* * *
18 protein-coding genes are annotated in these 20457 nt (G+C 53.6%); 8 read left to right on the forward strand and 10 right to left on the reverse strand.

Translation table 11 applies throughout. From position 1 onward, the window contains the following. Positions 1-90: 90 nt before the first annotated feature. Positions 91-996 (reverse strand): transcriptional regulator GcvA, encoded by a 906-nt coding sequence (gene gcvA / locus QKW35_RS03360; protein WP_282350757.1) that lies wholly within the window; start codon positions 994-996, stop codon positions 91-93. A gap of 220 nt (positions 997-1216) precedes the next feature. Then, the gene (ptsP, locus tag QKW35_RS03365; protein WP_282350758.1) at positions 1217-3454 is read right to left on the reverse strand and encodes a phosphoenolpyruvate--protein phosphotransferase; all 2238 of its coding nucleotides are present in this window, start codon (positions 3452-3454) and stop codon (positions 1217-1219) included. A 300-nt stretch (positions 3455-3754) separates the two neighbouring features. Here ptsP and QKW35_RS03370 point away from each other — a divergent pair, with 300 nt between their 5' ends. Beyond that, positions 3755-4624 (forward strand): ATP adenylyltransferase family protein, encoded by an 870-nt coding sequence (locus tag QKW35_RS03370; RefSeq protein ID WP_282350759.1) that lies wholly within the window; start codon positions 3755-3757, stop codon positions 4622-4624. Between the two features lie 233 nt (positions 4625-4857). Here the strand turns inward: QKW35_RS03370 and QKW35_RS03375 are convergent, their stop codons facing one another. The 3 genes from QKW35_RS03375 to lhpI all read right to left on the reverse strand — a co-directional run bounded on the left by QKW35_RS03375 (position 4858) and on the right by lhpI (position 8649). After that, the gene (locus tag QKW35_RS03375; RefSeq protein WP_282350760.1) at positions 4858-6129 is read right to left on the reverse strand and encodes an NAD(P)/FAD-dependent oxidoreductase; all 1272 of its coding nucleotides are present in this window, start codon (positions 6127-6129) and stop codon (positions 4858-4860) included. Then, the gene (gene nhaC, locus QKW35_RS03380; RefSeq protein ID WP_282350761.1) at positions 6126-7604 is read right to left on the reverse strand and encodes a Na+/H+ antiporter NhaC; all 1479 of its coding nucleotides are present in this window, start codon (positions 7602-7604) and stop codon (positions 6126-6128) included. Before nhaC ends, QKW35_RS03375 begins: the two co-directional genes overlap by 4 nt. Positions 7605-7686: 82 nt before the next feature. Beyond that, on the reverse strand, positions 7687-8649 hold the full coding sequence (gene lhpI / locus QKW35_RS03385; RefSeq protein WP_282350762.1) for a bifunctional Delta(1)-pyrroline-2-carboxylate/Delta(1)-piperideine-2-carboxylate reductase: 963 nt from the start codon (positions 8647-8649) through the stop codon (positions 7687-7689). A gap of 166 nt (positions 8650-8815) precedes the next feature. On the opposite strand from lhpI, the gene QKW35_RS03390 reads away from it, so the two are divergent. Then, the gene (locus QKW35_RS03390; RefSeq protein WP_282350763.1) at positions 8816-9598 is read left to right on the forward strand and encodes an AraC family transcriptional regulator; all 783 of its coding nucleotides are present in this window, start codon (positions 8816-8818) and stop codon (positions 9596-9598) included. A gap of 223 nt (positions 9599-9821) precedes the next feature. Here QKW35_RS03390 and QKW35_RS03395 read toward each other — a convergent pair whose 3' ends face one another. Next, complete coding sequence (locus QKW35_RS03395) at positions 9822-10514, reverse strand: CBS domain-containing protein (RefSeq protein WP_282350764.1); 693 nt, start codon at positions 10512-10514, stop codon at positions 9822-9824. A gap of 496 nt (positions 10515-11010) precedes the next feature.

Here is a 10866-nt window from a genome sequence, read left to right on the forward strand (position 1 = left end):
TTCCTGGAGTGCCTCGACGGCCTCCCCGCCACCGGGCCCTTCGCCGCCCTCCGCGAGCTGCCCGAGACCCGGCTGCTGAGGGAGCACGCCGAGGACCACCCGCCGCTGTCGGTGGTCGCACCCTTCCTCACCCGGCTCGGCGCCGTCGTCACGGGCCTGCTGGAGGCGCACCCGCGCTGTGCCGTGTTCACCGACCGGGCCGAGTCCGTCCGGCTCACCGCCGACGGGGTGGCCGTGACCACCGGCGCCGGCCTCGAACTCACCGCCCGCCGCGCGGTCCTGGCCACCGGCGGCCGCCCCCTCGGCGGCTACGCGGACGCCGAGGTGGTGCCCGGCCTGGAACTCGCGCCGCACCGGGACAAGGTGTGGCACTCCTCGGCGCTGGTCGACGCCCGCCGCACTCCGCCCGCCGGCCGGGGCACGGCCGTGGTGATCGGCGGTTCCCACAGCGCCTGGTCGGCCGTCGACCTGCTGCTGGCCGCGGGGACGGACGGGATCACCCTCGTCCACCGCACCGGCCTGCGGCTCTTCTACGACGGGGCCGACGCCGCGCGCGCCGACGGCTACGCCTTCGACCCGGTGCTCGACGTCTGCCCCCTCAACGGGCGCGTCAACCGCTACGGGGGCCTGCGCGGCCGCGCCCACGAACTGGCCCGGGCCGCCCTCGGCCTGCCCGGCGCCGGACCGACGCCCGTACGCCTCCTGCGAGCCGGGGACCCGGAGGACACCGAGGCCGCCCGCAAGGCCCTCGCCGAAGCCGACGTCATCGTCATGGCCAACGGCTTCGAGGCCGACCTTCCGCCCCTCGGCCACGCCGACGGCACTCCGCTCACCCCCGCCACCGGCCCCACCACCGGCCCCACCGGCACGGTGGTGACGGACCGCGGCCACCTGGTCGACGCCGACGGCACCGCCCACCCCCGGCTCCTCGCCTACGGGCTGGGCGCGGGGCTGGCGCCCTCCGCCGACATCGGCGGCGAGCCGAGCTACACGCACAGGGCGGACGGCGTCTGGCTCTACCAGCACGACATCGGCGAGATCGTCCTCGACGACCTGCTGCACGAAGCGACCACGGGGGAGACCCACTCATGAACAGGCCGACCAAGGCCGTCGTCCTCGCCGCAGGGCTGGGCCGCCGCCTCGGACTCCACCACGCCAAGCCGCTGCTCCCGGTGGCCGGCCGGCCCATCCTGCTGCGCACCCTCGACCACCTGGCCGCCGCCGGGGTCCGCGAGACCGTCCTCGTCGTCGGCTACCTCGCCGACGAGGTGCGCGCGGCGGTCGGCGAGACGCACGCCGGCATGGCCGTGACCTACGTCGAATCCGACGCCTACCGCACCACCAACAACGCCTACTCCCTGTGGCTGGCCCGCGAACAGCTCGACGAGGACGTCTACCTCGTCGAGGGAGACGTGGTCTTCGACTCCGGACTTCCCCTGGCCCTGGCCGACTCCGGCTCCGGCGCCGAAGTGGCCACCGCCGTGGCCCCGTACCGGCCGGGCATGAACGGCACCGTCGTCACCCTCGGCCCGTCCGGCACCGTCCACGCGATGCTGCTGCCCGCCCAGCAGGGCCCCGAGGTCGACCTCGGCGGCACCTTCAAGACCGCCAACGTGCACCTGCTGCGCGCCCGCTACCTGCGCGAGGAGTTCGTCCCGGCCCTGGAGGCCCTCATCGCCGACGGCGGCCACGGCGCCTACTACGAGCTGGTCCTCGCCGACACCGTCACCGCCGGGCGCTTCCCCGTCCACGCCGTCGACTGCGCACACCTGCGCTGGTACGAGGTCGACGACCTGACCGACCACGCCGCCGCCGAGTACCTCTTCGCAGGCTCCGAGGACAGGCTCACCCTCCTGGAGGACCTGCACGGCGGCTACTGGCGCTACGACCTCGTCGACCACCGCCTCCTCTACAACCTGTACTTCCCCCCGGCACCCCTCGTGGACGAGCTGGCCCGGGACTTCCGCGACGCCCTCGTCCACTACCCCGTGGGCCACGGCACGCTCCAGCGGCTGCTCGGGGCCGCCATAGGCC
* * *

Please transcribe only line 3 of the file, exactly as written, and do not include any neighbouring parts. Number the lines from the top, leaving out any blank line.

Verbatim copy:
Here is a 10866-nt window from a genome sequence, read left to right on the forward strand (position 1 = left end):